A systematic review of cognitive behavioral therapy-based interventions for comorbid chronic pain and clinically relevant psychological distress

Juan P. Sanabria-Mazo, Ariadna Colomer-Carbonell, Óscar Fernández-Vázquez, Georgina Noboa-Rocamora, Gemma Cardona-Ros, Lance M. McCracken, Antonio Montes-Pérez, Juan R. Castaño-Asins, Sílvia Edo, Xavier Borràs, Antoni Sanz, Albert Feliu-Soler, Juan V. Luciano*

*Autor corresponent d’aquest treball

Producció científica: Contribució a una revistaArticle de revisióRecercaAvaluat per experts

2 Cites (Scopus)

Resum

Objective: Chronic pain frequently co-occurs with clinically relevant psychological distress. A systematic review was conducted to identify the efficacy of cognitive behavioral therapy-based interventions for patients with these comorbid conditions. Methods: The systematic search was carried out in Medline, PsycINFO, Web of Science, and Scopus up to March 18th, 2023. Four reviewers independently conducted screenings, extraction, and quality assessment. Results: Twelve randomized controlled trials and one non-randomized controlled trial involving 1,661 participants that examined the efficacy of Cognitive Behavioral Therapy (nine studies), Mindfulness-based Interventions (three studies), Acceptance and Commitment Therapy (one study), and Behavioral Activation Therapy for Depression (one study) were included. Compared to treatment as usual, six out of eight studies of traditional Cognitive Behavioral Therapy reported significant differences in the reduction of depressive symptoms at post-treatment (d from 1.31 to 0.18) and four out of six at follow-up (d from 0.75 to 0.26); similarly, five out of six reported significant differences in the reduction of anxiety symptoms at post-treatment (d from 1.08 to 0.19) and three out of four at follow-up (d from 1.07 to 0.27). Overall, no significant differences between traditional Cognitive Behavioral Therapy and treatment as usual were reported at post-treatment and follow-up in the studies exploring pain intensity and pain catastrophizing. Conclusion: The available evidence suggests that traditional Cognitive Behavioral Therapy may produce significant benefits for the improvement of depression, anxiety, and quality of life, but not for pain intensity and pain catastrophizing. More evidence is needed to determine the effects of MBI, ACT, and BATD. Systematic review registration: PROSPERO, CRD42021219921.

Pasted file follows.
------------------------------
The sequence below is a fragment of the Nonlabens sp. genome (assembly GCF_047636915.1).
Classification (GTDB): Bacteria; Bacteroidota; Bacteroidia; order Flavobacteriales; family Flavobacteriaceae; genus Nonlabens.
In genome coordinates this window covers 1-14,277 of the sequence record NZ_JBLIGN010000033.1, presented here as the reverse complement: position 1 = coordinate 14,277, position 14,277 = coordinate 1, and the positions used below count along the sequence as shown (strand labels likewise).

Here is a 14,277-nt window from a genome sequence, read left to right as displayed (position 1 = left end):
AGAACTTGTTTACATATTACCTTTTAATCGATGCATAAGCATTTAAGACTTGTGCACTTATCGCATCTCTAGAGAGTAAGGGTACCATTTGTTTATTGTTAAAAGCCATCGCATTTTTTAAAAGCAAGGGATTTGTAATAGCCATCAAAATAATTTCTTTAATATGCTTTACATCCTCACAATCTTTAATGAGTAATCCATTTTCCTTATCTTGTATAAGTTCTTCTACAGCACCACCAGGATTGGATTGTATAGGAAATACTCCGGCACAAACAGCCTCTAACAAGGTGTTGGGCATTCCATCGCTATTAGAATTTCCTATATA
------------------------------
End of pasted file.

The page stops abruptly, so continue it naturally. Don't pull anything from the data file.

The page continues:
Idioma originalEnglish
Número d’article1200685
Pàgines (de-a)1-18
Nombre de pàgines18
RevistaFrontiers in Psychology
Volum14
DOIs
Estat de la publicacióPublicada - 22 de des. 2023

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